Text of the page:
I was in conversation a couple of years ago with a mentor who was listening to me share about how frustrating it can be to not get the results of a project just right, or even worse, simply miss the mark. Like many of you I take responsibility seriously and it can be a struggle living with the reality that we are going to let people down on occasion. My friend listened and provided me with a profound response. He reminded me that while none of us want to fall short there are valuable lessons in it. He shared that “failure is often the mark that lets you know if you are good at your job or if you’ve just been lucky.” That thought has stayed with me and conveys a valuable insight.

Failure is often the mark that lets you know if you are good at your job or if you’ve just been lucky.

As a leader we have to know if we are we good at our jobs or have inherited a run of luck. This is important because, invariably, luck runs out. Luck, not meant in the superstitious sense, is a run of circumstances to your favor. It may be coming into a great culture of employees or having been in charge of a project that has a history of doing well. At some point circumstances turn, adversity sets in, and leadership will be needed. So, how does one know they are ready for those moments? How does one know they have the skills in place vs. simply riding the benefit of good circumstances?

Here are three questions for a quick self-test:

  • Are you being stretched/is the job too easy? In most all jobs there are seasons where we breathe a little more and things seem to go well. If that’s a constant state then you have to look at yourself. Are you taking the right steps to grow as a leader in this season? Are you pushing your team to grow as well? If you aren’t running into challenging problems then likely you aren’t pushing hard enough.
  • Have you failed/taken appropriate risks? If you can’t think of a time you’ve failed in your work then likely you aren’t pushing the boundaries of what you can accomplish. This has to be weighed carefully as foolish risks will not help you to grow your influence. Most people, however, understand the concept of “nothing attempted, nothing gained.” Your leaders and your team want you to take the right risks at the right time. “Safe “ leadership will never push the work or your ability to influence further.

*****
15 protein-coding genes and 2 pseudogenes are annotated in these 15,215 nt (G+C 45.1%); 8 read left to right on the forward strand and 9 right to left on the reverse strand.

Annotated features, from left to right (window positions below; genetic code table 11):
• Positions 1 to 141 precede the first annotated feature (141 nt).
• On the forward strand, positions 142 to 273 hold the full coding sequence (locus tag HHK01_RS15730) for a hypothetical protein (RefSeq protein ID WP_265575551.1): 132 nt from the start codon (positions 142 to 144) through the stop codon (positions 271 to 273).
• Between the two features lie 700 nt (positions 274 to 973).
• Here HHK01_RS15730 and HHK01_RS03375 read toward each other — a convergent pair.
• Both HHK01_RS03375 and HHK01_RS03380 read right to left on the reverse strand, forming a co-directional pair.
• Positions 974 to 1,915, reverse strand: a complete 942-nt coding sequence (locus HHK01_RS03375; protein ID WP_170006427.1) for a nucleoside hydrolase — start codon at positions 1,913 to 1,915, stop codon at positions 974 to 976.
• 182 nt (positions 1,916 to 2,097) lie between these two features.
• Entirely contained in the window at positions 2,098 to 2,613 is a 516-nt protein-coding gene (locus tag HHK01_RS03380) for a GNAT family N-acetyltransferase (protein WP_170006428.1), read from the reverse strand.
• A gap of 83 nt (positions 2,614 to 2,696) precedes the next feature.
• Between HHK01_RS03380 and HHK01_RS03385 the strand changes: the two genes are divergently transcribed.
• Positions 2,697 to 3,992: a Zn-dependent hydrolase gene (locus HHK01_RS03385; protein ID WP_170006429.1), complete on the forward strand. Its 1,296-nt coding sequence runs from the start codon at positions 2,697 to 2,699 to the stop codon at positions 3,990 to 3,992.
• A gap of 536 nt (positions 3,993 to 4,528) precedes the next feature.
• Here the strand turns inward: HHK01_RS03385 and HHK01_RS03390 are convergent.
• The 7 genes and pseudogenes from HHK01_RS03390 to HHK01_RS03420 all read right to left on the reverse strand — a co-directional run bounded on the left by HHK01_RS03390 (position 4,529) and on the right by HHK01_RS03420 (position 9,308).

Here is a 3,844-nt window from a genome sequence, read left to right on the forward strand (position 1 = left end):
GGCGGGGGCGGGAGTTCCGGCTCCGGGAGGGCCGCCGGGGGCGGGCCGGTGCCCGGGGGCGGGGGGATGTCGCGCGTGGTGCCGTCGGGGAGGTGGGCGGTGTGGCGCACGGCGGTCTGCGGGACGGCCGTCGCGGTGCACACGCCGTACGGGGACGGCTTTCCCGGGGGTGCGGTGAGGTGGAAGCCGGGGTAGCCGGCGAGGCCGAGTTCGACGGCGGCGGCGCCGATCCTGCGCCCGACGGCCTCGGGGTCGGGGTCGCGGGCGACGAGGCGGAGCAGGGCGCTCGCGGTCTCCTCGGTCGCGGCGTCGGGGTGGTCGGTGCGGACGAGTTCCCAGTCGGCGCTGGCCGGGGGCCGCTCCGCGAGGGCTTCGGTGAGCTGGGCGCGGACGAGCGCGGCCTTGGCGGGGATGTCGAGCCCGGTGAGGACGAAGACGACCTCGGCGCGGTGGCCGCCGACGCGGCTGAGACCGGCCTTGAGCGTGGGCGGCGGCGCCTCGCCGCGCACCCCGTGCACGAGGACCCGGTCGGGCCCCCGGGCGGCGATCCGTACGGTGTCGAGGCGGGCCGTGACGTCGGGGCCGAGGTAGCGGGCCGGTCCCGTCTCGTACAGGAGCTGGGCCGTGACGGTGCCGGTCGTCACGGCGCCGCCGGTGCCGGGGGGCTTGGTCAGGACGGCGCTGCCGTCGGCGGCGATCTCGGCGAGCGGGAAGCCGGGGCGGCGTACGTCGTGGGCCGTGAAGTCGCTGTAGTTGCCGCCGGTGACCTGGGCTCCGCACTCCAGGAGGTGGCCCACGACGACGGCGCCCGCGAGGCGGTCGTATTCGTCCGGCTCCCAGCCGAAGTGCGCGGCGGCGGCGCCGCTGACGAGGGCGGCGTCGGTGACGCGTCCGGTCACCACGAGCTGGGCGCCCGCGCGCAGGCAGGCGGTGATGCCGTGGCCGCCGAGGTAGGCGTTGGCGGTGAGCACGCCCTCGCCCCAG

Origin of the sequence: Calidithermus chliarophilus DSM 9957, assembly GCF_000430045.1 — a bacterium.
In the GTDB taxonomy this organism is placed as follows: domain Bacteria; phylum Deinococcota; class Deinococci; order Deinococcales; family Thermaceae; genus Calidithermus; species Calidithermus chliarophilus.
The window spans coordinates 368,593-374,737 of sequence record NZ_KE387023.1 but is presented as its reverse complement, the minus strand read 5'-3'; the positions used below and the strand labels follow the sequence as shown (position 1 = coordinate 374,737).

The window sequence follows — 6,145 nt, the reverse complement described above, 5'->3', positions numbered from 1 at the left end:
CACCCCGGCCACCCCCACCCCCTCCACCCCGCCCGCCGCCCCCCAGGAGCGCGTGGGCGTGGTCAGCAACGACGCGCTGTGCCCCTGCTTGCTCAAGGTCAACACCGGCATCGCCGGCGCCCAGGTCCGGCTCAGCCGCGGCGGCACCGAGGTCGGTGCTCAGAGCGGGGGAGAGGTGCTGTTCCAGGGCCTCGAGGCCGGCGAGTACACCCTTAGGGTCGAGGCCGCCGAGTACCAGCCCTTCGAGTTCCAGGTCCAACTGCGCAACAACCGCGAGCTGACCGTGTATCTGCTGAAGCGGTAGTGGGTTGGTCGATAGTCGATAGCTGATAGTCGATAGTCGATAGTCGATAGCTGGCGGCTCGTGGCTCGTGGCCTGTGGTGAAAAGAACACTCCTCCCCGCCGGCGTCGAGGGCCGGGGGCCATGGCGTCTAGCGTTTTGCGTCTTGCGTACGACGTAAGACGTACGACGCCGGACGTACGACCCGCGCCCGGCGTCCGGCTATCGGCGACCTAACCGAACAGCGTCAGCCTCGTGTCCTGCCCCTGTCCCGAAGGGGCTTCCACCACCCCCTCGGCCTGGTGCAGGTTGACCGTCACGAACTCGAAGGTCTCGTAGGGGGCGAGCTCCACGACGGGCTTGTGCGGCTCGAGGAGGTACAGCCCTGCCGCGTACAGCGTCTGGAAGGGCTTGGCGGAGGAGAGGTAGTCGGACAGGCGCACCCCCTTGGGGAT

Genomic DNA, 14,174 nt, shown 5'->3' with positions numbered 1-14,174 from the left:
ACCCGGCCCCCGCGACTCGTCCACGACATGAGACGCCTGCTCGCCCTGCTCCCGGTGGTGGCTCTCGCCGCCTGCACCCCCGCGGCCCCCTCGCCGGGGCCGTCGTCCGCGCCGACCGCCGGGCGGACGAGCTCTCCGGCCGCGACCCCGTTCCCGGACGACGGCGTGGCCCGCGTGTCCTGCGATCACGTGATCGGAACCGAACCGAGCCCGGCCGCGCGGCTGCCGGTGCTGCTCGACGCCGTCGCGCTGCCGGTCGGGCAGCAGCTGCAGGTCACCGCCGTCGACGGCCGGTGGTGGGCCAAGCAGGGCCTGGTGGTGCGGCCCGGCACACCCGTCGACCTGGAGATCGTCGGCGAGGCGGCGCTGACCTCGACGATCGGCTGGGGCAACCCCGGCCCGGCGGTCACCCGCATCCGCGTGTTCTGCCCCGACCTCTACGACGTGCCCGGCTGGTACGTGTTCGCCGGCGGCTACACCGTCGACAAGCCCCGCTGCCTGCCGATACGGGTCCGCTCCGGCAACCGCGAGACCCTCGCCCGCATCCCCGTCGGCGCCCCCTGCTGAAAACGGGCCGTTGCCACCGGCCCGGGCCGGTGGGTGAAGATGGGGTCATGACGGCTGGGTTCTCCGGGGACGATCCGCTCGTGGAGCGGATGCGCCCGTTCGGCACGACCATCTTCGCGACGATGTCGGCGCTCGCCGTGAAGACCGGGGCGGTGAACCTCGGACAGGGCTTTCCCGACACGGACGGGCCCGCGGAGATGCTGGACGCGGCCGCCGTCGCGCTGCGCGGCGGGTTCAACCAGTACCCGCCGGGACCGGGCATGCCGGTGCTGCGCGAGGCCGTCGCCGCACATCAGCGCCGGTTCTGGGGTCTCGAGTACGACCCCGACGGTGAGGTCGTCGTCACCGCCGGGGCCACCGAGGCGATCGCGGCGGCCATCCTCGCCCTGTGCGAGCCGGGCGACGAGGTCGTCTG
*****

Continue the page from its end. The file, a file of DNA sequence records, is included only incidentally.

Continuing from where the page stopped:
• Are you humble/really humble? This is the worst of the traps to fall into. A couple of successes and one thinks they’ve got it all solved. This results in isolation from input and an orientation that one has all the answers. It’s a sure way to cut off your team and set yourself up for a fall. This takes an honest self-check. How do you see yourself and how do you see those around you? Do you have the right servant attitude? If you think you are always the smartest person in the room then you’ll never see failure coming. We all need a good “humbling” from time to time.

Simply sitting on our opportunities doesn’t grow us and doesn’t honor that with which we are trusted.

As we think about how we influence others to their best and how that reflects on our ability to exhibit our desire to follow Jesus in this area it’s hard not to be reminded of the parable of the talents in Matthew 25:14-30. In this story the master rewards workers who proved they could manage the money they were put in charge of well. The one who simply buried the money and then gave it back was chastised. As we think about this and the potential application to how we steward influence we are given we need to think more like the two who took chances and grew what they were trusted with. Simply sitting on our opportunities doesn’t grow us and doesn’t honor that with which we are trusted. Discern in your own life the differences between being “lucky” and truly taking smart risk to grow yourself as a leader.

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